VB: Exactly. Also, a Gartner analyst recently wrote on his blog that he believes in the near future we'll need to certify the authenticity not only of poeple, but also of things like digital content. I believe that the ecology of identity needs to grow to encompass all of these things.
JU: I've been making this exact point recently. I see the blogosphere moving toward what we have now, at the high end, in scholarly and professional publishing. There, the papers that people publish have digital object identifiers which are being managed over the long haul, so that citations can be reliably managed. And so that claims can be made: this is not just a paper published by me, it was also peer-reviewed by these three other people. You start to build up a fabric of claims where the subject is the digital object, not necessarily the person.
Was this where you were going with omnidirectional identity, that I'm broadcasting these kinds of claims.
VB: Yes. With OpenID you have an omnidirectional identifier, or at least a handle you can use to gain these identifiers. We can do it also with cards, but we don't push it as a metaphor. Nor is OpenID pushing it as a metaphor, it's just a side effect. But I believe it will be useful.
Anyway, that was a long digression. Now I can get back to your question about how OpenID relates to CardSpace, and how they can work together. OpenID is very handy because it lives in the cloud, and it's easy to access. It doesn't intrinsically require passwords, which is fantastic.
JU: Yes. I have a completely passwordless OpenID account at myopenid.com now, and it's wonderful.
VB: It's beautiful. If I have both passwords and cards...
JU: ...there's still a weak link.
VB: Sure. If somebody calls me and says, can you please give me your username and password, and I give it, well, then, having the card didn't help me much. With cards only we eliminate one of the key weaknesses, not of OpenID itself, but of any browser-based interaction.
That said, the fact that you never leave the browser is a limitation. In many situations, like for a blog, it's perfectly OK. But people are not very good at interpreting the clues and understanding if they are on the right page. It's very easy to get redirected to the wrong place. We can put in safety mechanisms, but if the website is the complete master of what goes on in this universe, there will be attack vectors that you cannot avoid.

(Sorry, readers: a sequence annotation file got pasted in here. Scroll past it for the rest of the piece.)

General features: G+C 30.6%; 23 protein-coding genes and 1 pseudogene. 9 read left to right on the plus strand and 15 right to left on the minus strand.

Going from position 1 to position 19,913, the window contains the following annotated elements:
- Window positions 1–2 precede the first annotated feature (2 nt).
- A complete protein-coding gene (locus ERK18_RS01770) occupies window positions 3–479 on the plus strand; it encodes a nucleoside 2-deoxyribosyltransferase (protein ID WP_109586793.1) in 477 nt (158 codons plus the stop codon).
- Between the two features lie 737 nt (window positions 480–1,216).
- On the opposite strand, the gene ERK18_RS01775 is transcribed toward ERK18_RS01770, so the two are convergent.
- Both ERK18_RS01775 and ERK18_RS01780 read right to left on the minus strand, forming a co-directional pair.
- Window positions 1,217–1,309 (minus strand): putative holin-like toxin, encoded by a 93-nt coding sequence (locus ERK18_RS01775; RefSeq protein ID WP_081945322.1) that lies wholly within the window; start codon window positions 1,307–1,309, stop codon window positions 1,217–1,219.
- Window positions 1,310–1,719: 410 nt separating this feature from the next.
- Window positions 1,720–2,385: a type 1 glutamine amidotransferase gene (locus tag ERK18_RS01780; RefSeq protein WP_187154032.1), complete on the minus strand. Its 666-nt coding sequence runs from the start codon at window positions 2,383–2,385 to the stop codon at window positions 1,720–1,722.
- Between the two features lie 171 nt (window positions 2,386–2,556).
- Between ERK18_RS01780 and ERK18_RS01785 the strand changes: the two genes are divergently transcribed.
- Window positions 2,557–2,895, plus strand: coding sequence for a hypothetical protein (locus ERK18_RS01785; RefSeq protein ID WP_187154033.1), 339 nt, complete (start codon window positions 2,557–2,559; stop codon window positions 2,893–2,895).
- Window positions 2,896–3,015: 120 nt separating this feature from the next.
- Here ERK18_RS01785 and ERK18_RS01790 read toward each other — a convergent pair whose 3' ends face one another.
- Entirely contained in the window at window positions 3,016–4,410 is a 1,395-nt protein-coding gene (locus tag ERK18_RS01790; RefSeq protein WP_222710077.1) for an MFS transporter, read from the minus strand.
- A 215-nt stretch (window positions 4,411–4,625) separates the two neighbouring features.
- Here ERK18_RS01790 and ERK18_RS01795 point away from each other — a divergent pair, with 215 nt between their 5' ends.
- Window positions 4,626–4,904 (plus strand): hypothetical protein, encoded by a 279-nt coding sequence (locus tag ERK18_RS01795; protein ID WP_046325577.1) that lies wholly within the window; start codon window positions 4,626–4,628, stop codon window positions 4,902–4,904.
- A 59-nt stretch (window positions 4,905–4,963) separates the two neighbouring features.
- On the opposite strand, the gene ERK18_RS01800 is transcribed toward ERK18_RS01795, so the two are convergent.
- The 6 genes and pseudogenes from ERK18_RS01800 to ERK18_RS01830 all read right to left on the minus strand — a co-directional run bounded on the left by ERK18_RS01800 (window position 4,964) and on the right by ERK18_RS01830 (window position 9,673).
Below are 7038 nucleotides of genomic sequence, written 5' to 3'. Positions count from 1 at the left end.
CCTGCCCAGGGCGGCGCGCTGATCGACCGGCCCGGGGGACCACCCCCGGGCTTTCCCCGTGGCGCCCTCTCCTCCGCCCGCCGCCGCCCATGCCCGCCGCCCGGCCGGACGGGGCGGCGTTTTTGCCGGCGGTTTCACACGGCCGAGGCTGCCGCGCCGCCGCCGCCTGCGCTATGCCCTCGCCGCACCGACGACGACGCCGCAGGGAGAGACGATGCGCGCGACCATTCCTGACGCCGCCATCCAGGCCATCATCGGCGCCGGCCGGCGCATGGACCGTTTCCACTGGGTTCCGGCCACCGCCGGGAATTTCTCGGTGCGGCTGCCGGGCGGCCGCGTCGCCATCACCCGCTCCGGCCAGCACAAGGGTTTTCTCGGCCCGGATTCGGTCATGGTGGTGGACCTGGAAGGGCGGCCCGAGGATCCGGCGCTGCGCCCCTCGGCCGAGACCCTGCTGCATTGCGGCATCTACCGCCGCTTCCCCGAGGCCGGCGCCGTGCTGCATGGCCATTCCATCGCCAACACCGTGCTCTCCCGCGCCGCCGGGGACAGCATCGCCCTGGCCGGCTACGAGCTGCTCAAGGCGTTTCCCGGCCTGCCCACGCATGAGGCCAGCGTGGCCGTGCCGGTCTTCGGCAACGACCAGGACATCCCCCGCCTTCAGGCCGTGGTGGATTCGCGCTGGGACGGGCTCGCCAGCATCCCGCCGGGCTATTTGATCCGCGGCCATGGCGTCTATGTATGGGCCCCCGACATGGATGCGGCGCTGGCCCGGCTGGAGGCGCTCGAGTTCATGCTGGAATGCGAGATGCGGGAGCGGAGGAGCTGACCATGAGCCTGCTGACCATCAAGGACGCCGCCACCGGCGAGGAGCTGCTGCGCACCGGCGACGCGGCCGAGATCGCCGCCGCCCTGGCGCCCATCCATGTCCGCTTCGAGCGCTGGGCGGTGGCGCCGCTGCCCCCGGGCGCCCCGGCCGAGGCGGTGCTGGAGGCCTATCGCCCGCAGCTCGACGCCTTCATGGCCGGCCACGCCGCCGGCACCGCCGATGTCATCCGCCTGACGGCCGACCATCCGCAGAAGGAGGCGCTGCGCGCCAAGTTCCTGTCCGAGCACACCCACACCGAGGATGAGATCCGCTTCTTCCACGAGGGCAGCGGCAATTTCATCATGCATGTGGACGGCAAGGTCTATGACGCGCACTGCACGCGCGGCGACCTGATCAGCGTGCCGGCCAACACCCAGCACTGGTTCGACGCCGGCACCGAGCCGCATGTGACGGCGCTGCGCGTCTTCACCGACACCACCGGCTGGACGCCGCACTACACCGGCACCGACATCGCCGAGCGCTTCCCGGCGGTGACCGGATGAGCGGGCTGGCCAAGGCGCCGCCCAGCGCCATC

JU: Sure. This is the principle of consistent user experience, which is one of the seven laws. Point taken. You can't enforce that without a branded, consistent chunk of UI.
When you use an identity selector -- not necessarily CardSpace -- your identity interaction happens outside the browser. The browser only asks the selector for a token.
Furthermore, an identity selector can secure things at the message level. The token you obtain can contain claims, but can also contain keys that you can use for securing messages, using WS-Security.
JU: This is one of the key distinctions. The protocols for OpenID are very light, and that's attractive. It's easy to get things done, it's quick, there aren't stacks of WS-* specs. That's clearly a reason why it's gaining traction. The identity selector piece is separate from the protocol complexity behind the glass, and we can talk about those things separately. One could imagine the very lightweight protocols of OpenID grafted onto identity selectors -- well, we have that now, I can use CardSpace as a front end to OpenID -- but the protocols being spoken are still very simple.
On the other hand, your chapter about WS-Trust, WS-Metadata Exchange, WS-Federation, that's the kind of thing that makes people want to lie down and take a nap.
So what about that? How do you delineate the value of the heavier protocols, and how do you compensate for the difficulty of making effective use of them? Where's the sweet spot?
VB: In terms of the difficulty of making use, I would disagree. Every single time you use a card, behind the scenes you have all the standard negotiation with WS-Trust and WS-Security, and yet you are blissfully ignorant...
JU: ...as a user.
VB: Yes. From the user's point of view it is absolutely clear.
Now if you think of the complexity of Kerboros, or even TCP/IP itself, with its backoff algorithm when it has to retransmit packets, those things are pretty damn complex, but you don't care. They sink inside the platform. And in this area too, we are sinking into the platform. I'm sure you can remember a time when you had to install TCP/IP, or write applications for a specific monitor.
So, WS-Trust may be complex. In my opinion, not so, but then, my license plate is WS-STAR.
VB: Yes. So I'm biased. But in general, the idea is that those protocols are more complex because they're trying to address a broader range of scenarios. So for example, there is no assumption of HTTP. Everything happens at the message level. So things can work on any present or future transport protocol.
JU: Although in practice...
VB: In practice, today, it's HTTP, and in fact we are optimized for HTTP.